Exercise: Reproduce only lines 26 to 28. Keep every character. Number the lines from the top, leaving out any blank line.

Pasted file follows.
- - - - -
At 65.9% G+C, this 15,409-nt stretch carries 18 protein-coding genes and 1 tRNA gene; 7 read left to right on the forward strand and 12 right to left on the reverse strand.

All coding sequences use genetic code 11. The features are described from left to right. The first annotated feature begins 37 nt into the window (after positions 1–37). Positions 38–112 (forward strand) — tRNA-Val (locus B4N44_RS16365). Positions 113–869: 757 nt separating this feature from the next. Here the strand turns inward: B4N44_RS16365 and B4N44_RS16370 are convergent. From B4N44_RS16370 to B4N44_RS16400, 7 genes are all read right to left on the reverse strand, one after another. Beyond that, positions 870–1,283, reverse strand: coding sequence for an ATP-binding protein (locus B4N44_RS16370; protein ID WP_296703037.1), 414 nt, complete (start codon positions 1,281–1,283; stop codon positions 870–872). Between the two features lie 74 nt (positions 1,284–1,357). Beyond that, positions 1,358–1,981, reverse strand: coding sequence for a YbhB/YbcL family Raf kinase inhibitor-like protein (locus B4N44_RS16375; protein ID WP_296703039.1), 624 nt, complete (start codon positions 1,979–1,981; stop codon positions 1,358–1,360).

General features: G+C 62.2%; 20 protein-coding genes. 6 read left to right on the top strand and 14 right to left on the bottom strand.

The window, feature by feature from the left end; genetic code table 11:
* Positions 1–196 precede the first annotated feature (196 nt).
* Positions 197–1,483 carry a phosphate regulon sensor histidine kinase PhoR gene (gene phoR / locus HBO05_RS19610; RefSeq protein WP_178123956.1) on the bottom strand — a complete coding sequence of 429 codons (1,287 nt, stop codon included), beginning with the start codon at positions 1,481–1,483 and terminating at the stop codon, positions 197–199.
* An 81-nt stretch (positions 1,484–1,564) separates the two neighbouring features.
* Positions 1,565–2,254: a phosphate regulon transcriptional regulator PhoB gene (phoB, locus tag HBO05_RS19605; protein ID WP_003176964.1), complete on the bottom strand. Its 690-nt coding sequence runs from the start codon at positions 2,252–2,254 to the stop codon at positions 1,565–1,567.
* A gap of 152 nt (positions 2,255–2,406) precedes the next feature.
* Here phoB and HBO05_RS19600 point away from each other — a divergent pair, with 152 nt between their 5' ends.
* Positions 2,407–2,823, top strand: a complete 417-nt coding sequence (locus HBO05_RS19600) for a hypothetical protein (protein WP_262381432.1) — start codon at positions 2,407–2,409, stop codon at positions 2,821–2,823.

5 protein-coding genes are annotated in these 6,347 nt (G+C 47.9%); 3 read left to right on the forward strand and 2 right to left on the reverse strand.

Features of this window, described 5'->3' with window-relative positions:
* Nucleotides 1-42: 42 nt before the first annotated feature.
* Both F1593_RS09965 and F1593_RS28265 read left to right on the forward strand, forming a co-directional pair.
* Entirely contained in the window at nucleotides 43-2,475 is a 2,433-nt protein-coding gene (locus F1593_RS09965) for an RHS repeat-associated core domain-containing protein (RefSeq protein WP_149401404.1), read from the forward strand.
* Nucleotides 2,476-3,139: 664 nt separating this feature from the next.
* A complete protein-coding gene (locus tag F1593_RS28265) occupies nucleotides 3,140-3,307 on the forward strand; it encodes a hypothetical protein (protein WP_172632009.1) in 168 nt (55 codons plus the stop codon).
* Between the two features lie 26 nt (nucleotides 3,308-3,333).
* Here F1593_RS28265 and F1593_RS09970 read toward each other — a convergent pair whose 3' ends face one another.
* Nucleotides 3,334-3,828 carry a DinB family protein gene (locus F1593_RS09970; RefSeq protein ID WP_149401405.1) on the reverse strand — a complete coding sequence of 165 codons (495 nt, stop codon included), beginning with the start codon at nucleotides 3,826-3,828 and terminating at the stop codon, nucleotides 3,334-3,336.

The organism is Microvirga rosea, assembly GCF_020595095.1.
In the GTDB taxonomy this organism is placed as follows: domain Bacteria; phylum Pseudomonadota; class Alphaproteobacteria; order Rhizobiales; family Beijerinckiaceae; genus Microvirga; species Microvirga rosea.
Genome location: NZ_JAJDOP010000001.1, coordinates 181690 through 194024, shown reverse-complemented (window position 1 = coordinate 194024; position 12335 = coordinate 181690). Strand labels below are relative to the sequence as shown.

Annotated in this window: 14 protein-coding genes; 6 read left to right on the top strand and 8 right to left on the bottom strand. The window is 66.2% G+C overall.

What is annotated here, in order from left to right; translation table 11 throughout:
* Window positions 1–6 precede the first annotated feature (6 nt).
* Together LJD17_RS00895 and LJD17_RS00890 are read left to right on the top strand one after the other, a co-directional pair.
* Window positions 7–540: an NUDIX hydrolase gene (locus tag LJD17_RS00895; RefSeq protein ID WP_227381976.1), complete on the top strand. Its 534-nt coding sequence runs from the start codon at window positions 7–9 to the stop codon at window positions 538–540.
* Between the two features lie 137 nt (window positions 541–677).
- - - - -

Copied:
What is annotated here, in order from left to right; translation table 11 throughout:
* Window positions 1–6 precede the first annotated feature (6 nt).
* Together LJD17_RS00895 and LJD17_RS00890 are read left to right on the top strand one after the other, a co-directional pair.